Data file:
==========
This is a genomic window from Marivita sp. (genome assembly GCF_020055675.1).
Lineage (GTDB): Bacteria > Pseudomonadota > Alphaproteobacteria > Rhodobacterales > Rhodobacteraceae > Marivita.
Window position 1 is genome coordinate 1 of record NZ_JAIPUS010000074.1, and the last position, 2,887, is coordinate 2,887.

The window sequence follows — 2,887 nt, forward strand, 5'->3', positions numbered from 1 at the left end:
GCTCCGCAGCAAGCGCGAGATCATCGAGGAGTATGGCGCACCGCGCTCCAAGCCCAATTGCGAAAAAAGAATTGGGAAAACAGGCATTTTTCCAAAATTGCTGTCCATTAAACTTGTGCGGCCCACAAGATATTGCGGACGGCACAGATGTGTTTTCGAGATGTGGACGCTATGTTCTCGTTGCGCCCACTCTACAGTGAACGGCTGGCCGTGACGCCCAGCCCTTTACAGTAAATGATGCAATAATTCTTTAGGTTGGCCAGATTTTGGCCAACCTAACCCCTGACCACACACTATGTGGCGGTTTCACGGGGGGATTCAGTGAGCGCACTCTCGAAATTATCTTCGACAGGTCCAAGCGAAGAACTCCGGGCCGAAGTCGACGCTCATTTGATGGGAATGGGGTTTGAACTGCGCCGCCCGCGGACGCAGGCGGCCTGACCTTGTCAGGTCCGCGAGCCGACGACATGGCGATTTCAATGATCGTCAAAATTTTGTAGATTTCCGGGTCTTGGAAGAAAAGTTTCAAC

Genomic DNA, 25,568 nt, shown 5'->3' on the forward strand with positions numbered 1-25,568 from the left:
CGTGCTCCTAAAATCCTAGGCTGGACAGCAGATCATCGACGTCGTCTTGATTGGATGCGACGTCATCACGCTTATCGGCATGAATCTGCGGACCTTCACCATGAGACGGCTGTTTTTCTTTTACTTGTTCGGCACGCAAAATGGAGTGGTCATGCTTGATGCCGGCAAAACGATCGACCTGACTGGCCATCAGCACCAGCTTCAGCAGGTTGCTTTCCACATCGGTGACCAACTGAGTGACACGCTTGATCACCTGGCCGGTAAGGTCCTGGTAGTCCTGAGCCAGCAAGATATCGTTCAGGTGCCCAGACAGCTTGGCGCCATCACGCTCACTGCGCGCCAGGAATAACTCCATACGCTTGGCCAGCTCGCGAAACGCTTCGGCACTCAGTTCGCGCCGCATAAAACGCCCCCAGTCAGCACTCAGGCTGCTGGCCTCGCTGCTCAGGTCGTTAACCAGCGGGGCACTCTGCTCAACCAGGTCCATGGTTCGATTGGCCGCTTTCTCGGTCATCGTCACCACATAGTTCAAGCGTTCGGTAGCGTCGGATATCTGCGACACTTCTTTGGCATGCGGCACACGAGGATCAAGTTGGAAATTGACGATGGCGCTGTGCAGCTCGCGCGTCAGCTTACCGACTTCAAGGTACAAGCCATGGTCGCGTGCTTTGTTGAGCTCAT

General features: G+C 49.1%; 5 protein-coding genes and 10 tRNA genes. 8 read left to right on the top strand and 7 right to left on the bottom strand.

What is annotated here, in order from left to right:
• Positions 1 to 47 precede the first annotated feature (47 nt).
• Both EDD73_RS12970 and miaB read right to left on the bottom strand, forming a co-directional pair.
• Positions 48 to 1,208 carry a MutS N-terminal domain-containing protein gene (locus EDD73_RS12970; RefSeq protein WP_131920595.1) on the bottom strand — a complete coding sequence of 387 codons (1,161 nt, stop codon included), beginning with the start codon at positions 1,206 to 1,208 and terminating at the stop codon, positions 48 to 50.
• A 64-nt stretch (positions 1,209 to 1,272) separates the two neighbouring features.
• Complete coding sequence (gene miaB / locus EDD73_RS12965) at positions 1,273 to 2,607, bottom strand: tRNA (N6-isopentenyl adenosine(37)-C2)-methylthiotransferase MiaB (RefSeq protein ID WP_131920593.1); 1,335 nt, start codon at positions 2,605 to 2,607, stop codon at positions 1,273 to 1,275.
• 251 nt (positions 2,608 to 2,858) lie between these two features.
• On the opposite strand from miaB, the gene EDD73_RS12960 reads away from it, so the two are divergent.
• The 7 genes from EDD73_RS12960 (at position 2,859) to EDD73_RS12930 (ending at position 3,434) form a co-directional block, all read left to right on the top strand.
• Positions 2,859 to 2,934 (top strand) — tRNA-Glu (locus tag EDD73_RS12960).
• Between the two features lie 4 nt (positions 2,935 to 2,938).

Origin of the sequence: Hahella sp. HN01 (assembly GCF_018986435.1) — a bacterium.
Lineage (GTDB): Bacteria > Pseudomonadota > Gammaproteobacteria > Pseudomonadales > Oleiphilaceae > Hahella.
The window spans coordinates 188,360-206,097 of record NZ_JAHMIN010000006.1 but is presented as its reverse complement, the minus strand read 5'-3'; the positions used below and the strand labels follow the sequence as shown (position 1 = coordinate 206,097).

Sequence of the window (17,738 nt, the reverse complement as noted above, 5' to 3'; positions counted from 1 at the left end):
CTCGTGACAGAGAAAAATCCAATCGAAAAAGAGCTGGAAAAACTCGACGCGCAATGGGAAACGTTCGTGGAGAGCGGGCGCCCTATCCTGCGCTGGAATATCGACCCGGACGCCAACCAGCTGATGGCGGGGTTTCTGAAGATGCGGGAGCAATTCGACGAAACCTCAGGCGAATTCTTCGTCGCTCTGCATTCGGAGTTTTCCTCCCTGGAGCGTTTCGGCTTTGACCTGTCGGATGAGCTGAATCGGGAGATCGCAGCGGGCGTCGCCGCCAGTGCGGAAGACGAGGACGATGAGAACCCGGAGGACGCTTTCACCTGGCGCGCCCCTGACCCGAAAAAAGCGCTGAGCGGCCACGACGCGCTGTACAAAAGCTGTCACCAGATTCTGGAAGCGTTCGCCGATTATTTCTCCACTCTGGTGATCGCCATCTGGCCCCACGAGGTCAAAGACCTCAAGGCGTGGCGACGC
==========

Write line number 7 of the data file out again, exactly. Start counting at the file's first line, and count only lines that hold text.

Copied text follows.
CGTGCTCCTAAAATCCTAGGCTGGACAGCAGATCATCGACGTCGTCTTGATTGGATGCGACGTCATCACGCTTATCGGCATGAATCTGCGGACCTTCACCATGAGACGGCTGTTTTTCTTTTACTTGTTCGGCACGCAAAATGGAGTGGTCATGCTTGATGCCGGCAAAACGATCGACCTGACTGGCCATCAGCACCAGCTTCAGCAGGTTGCTTTCCACATCGGTGACCAACTGAGTGACACGCTTGATCACCTGGCCGGTAAGGTCCTGGTAGTCCTGAGCCAGCAAGATATCGTTCAGGTGCCCAGACAGCTTGGCGCCATCACGCTCACTGCGCGCCAGGAATAACTCCATACGCTTGGCCAGCTCGCGAAACGCTTCGGCACTCAGTTCGCGCCGCATAAAACGCCCCCAGTCAGCACTCAGGCTGCTGGCCTCGCTGCTCAGGTCGTTAACCAGCGGGGCACTCTGCTCAACCAGGTCCATGGTTCGATTGGCCGCTTTCTCGGTCATCGTCACCACATAGTTCAAGCGTTCGGTAGCGTCGGATATCTGCGACACTTCTTTGGCATGCGGCACACGAGGATCAAGTTGGAAATTGACGATGGCGCTGTGCAGCTCGCGCGTCAGCTTACCGACTTCAAGGTACAAGCCATGGTCGCGTGCTTTGTTGAGCTCAT